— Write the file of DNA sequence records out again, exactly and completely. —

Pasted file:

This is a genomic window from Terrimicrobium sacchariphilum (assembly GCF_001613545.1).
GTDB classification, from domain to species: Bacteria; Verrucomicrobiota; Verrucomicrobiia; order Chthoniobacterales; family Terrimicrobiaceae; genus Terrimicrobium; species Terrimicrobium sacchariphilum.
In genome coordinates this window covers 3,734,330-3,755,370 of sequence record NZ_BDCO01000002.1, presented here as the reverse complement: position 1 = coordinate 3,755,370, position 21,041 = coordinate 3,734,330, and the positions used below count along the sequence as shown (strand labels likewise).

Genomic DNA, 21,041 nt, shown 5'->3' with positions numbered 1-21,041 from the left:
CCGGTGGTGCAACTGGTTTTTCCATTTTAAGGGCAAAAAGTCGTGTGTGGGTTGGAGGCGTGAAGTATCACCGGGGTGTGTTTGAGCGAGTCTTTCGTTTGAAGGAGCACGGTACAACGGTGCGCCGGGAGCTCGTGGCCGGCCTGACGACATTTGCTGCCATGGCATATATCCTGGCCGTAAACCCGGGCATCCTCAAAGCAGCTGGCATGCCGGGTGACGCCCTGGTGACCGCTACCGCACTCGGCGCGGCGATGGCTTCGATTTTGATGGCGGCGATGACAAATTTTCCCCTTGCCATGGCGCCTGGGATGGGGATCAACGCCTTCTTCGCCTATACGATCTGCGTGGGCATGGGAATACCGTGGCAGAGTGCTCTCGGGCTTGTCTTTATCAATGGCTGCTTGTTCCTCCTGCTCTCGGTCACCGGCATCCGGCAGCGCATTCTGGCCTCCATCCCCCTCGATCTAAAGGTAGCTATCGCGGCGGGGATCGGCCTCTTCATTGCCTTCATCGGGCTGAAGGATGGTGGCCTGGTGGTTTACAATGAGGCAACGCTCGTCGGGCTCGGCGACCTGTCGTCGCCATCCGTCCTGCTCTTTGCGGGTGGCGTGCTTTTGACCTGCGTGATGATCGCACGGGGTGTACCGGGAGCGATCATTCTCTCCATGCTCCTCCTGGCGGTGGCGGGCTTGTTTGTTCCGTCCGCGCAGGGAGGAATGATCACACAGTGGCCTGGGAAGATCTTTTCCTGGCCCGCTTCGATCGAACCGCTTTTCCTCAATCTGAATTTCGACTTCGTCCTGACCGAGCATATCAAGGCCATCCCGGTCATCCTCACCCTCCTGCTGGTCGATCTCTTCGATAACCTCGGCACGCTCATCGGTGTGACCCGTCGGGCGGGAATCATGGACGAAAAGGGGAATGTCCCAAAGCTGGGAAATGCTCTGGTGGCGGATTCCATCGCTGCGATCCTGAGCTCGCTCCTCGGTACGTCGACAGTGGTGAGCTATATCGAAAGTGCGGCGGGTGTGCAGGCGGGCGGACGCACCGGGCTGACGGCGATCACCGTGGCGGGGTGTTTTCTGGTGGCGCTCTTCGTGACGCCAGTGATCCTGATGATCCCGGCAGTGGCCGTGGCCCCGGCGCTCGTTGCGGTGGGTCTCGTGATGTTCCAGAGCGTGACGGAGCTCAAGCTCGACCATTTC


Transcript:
This is a genomic window from Terrimicrobium sacchariphilum (assembly GCF_001613545.1).
GTDB classification, from domain to species: Bacteria; Verrucomicrobiota; Verrucomicrobiia; order Chthoniobacterales; family Terrimicrobiaceae; genus Terrimicrobium; species Terrimicrobium sacchariphilum.
In genome coordinates this window covers 3,734,330-3,755,370 of sequence record NZ_BDCO01000002.1, presented here as the reverse complement: position 1 = coordinate 3,755,370, position 21,041 = coordinate 3,734,330, and the positions used below count along the sequence as shown (strand labels likewise).

Genomic DNA, 21,041 nt, shown 5'->3' with positions numbered 1-21,041 from the left:
CCGGTGGTGCAACTGGTTTTTCCATTTTAAGGGCAAAAAGTCGTGTGTGGGTTGGAGGCGTGAAGTATCACCGGGGTGTGTTTGAGCGAGTCTTTCGTTTGAAGGAGCACGGTACAACGGTGCGCCGGGAGCTCGTGGCCGGCCTGACGACATTTGCTGCCATGGCATATATCCTGGCCGTAAACCCGGGCATCCTCAAAGCAGCTGGCATGCCGGGTGACGCCCTGGTGACCGCTACCGCACTCGGCGCGGCGATGGCTTCGATTTTGATGGCGGCGATGACAAATTTTCCCCTTGCCATGGCGCCTGGGATGGGGATCAACGCCTTCTTCGCCTATACGATCTGCGTGGGCATGGGAATACCGTGGCAGAGTGCTCTCGGGCTTGTCTTTATCAATGGCTGCTTGTTCCTCCTGCTCTCGGTCACCGGCATCCGGCAGCGCATTCTGGCCTCCATCCCCCTCGATCTAAAGGTAGCTATCGCGGCGGGGATCGGCCTCTTCATTGCCTTCATCGGGCTGAAGGATGGTGGCCTGGTGGTTTACAATGAGGCAACGCTCGTCGGGCTCGGCGACCTGTCGTCGCCATCCGTCCTGCTCTTTGCGGGTGGCGTGCTTTTGACCTGCGTGATGATCGCACGGGGTGTACCGGGAGCGATCATTCTCTCCATGCTCCTCCTGGCGGTGGCGGGCTTGTTTGTTCCGTCCGCGCAGGGAGGAATGATCACACAGTGGCCTGGGAAGATCTTTTCCTGGCCCGCTTCGATCGAACCGCTTTTCCTCAATCTGAATTTCGACTTCGTCCTGACCGAGCATATCAAGGCCATCCCGGTCATCCTCACCCTCCTGCTGGTCGATCTCTTCGATAACCTCGGCACGCTCATCGGTGTGACCCGTCGGGCGGGAATCATGGACGAAAAGGGGAATGTCCCAAAGCTGGGAAATGCTCTGGTGGCGGATTCCATCGCTGCGATCCTGAGCTCGCTCCTCGGTACGTCGACAGTGGTGAGCTATATCGAAAGTGCGGCGGGTGTGCAGGCGGGCGGACGCACCGGGCTGACGGCGATCACCGTGGCGGGGTGTTTTCTGGTGGCGCTCTTCGTGACGCCAGTGATCCTGATGATCCCGGCAGTGGCCGTGGCCCCGGCGCTCGTTGCGGTGGGTCTCGTGATGTTCCAGAGCGTGACGGAGCTCAAGCTCGACCATTTC